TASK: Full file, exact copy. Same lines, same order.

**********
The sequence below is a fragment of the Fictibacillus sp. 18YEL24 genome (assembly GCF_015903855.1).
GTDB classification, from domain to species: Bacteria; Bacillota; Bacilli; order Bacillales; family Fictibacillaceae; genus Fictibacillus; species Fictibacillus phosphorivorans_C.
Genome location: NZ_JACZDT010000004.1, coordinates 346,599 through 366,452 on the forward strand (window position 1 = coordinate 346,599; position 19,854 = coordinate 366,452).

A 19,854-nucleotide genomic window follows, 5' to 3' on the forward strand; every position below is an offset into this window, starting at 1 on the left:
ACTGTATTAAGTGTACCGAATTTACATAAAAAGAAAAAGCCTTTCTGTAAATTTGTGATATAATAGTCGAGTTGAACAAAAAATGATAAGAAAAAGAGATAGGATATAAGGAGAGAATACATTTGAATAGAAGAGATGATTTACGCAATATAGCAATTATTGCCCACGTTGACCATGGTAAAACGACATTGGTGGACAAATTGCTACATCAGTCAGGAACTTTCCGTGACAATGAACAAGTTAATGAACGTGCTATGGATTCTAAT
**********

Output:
The sequence below is a fragment of the Fictibacillus sp. 18YEL24 genome (assembly GCF_015903855.1).
GTDB classification, from domain to species: Bacteria; Bacillota; Bacilli; order Bacillales; family Fictibacillaceae; genus Fictibacillus; species Fictibacillus phosphorivorans_C.
Genome location: NZ_JACZDT010000004.1, coordinates 346,599 through 366,452 on the forward strand (window position 1 = coordinate 346,599; position 19,854 = coordinate 366,452).

A 19,854-nucleotide genomic window follows, 5' to 3' on the forward strand; every position below is an offset into this window, starting at 1 on the left:
ACTGTATTAAGTGTACCGAATTTACATAAAAAGAAAAAGCCTTTCTGTAAATTTGTGATATAATAGTCGAGTTGAACAAAAAATGATAAGAAAAAGAGATAGGATATAAGGAGAGAATACATTTGAATAGAAGAGATGATTTACGCAATATAGCAATTATTGCCCACGTTGACCATGGTAAAACGACATTGGTGGACAAATTGCTACATCAGTCAGGAACTTTCCGTGACAATGAACAAGTTAATGAACGTGCTATGGATTCTAAT